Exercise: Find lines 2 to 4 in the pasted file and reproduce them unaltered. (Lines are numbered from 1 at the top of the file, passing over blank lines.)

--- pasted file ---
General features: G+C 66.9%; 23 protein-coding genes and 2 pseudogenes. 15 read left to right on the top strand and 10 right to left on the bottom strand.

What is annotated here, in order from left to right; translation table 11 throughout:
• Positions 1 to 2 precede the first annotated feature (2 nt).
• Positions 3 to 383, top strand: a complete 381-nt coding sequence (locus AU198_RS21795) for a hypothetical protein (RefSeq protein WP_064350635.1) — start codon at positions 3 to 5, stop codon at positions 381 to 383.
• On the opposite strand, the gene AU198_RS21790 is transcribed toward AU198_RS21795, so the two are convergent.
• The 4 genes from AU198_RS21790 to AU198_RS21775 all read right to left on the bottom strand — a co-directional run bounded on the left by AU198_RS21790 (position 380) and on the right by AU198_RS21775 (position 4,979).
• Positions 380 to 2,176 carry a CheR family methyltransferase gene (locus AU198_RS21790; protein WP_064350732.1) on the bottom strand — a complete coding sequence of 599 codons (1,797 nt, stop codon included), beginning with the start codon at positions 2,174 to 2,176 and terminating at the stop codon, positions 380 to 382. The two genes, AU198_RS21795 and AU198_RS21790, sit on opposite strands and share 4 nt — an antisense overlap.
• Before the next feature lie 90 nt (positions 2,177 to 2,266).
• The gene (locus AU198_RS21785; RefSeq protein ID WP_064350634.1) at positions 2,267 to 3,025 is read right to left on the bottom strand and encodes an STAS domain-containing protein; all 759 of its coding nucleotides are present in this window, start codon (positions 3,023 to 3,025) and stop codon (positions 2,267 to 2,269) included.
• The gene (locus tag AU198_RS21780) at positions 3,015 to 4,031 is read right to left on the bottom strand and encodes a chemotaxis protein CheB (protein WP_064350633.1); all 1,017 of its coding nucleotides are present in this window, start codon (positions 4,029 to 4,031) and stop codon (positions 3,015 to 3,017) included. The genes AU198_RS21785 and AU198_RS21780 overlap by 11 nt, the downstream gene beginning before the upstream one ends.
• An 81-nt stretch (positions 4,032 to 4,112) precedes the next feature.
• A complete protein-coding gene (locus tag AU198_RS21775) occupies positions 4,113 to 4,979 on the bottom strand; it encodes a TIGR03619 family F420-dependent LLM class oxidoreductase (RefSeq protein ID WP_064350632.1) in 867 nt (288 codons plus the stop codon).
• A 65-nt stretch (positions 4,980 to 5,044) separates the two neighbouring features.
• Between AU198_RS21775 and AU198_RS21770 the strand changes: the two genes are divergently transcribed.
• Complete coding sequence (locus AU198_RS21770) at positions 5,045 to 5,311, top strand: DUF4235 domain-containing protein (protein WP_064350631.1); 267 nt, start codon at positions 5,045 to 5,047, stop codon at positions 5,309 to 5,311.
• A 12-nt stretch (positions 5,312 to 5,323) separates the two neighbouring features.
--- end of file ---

What is annotated here, in order from left to right; translation table 11 throughout:
• Positions 1 to 2 precede the first annotated feature (2 nt).
• Positions 3 to 383, top strand: a complete 381-nt coding sequence (locus AU198_RS21795) for a hypothetical protein (RefSeq protein WP_064350635.1) — start codon at positions 3 to 5, stop codon at positions 381 to 383.